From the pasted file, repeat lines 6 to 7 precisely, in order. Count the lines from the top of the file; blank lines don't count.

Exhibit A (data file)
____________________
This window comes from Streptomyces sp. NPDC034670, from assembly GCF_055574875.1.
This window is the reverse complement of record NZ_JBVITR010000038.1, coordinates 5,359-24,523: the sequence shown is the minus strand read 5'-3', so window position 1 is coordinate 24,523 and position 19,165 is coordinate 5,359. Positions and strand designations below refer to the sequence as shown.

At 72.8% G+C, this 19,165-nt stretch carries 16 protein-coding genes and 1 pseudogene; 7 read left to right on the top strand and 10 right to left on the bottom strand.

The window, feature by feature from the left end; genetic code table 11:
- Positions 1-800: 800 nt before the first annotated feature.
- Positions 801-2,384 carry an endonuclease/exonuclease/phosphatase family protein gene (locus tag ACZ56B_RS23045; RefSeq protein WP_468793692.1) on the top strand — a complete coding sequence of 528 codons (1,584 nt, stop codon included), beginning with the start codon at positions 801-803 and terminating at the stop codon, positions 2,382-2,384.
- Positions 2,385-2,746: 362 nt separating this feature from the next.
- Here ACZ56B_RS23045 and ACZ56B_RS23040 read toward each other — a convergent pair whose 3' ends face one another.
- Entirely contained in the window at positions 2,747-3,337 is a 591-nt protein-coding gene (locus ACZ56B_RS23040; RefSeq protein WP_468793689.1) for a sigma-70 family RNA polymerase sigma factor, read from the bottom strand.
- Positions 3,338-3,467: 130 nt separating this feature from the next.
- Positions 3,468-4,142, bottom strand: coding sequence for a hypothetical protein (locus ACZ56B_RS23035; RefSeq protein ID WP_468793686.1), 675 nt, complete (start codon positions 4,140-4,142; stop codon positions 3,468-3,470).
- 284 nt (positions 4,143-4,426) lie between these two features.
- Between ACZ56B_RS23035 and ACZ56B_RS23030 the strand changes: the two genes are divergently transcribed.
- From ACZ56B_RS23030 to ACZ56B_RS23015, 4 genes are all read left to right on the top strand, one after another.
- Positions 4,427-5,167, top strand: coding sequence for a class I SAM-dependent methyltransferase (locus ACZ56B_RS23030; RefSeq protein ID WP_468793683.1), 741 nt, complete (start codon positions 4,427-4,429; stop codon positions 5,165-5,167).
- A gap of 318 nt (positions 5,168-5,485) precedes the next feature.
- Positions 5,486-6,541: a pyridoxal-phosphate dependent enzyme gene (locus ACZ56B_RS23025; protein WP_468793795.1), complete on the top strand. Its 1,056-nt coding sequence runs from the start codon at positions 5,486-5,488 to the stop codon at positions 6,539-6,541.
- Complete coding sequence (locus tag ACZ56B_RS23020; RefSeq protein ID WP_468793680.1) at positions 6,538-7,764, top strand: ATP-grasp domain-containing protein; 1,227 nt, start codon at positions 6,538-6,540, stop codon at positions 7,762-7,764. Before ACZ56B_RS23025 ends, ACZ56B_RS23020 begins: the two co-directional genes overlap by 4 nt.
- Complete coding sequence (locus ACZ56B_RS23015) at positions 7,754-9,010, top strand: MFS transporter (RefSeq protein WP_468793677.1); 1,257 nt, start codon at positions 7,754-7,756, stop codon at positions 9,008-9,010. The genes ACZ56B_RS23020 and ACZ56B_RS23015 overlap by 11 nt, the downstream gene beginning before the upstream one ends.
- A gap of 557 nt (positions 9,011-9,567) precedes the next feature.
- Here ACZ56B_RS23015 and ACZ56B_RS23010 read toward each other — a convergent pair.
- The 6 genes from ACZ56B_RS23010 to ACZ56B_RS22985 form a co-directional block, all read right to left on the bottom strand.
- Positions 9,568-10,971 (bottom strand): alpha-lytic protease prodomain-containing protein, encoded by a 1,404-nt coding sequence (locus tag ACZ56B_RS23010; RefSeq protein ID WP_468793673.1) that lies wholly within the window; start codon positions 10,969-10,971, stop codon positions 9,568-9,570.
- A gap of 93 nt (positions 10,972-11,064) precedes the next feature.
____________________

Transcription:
- Positions 801-2,384 carry an endonuclease/exonuclease/phosphatase family protein gene (locus tag ACZ56B_RS23045; RefSeq protein WP_468793692.1) on the top strand — a complete coding sequence of 528 codons (1,584 nt, stop codon included), beginning with the start codon at positions 801-803 and terminating at the stop codon, positions 2,382-2,384.
- Positions 2,385-2,746: 362 nt separating this feature from the next.